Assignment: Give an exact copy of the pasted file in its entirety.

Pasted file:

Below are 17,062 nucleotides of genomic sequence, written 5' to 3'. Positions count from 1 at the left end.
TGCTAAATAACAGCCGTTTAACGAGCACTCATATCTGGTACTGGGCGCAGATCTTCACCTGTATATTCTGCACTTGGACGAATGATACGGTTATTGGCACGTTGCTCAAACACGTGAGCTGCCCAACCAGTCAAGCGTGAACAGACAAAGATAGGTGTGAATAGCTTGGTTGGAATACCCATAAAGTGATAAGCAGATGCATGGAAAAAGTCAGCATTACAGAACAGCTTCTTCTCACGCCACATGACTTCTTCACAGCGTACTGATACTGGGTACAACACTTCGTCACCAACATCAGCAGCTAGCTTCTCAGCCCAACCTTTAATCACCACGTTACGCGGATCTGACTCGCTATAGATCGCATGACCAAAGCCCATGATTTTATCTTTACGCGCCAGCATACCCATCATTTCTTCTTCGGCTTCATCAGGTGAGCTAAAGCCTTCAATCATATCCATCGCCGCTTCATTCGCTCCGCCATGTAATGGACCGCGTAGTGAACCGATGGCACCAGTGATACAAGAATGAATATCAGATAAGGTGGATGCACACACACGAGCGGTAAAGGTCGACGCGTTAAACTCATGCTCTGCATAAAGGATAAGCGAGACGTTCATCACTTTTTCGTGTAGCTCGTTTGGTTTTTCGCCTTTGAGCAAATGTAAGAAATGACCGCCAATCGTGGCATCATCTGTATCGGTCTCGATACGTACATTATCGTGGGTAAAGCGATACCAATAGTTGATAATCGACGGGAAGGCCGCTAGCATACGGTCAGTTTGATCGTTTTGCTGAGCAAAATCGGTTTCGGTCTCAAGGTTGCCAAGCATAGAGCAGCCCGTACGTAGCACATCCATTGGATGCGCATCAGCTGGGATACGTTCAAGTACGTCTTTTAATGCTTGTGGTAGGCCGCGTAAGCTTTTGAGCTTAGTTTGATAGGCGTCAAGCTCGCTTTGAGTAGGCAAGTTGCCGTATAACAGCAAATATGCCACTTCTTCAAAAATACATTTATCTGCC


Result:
Below are 17,062 nucleotides of genomic sequence, written 5' to 3'. Positions count from 1 at the left end.
TGCTAAATAACAGCCGTTTAACGAGCACTCATATCTGGTACTGGGCGCAGATCTTCACCTGTATATTCTGCACTTGGACGAATGATACGGTTATTGGCACGTTGCTCAAACACGTGAGCTGCCCAACCAGTCAAGCGTGAACAGACAAAGATAGGTGTGAATAGCTTGGTTGGAATACCCATAAAGTGATAAGCAGATGCATGGAAAAAGTCAGCATTACAGAACAGCTTCTTCTCACGCCACATGACTTCTTCACAGCGTACTGATACTGGGTACAACACTTCGTCACCAACATCAGCAGCTAGCTTCTCAGCCCAACCTTTAATCACCACGTTACGCGGATCTGACTCGCTATAGATCGCATGACCAAAGCCCATGATTTTATCTTTACGCGCCAGCATACCCATCATTTCTTCTTCGGCTTCATCAGGTGAGCTAAAGCCTTCAATCATATCCATCGCCGCTTCATTCGCTCCGCCATGTAATGGACCGCGTAGTGAACCGATGGCACCAGTGATACAAGAATGAATATCAGATAAGGTGGATGCACACACACGAGCGGTAAAGGTCGACGCGTTAAACTCATGCTCTGCATAAAGGATAAGCGAGACGTTCATCACTTTTTCGTGTAGCTCGTTTGGTTTTTCGCCTTTGAGCAAATGTAAGAAATGACCGCCAATCGTGGCATCATCTGTATCGGTCTCGATACGTACATTATCGTGGGTAAAGCGATACCAATAGTTGATAATCGACGGGAAGGCCGCTAGCATACGGTCAGTTTGATCGTTTTGCTGAGCAAAATCGGTTTCGGTCTCAAGGTTGCCAAGCATAGAGCAGCCCGTACGTAGCACATCCATTGGATGCGCATCAGCTGGGATACGTTCAAGTACGTCTTTTAATGCTTGTGGTAGGCCGCGTAAGCTTTTGAGCTTAGTTTGATAGGCGTCAAGCTCGCTTTGAGTAGGCAAGTTGCCGTATAACAGCAAATATGCCACTTCTTCAAAAATACATTTATCTGCC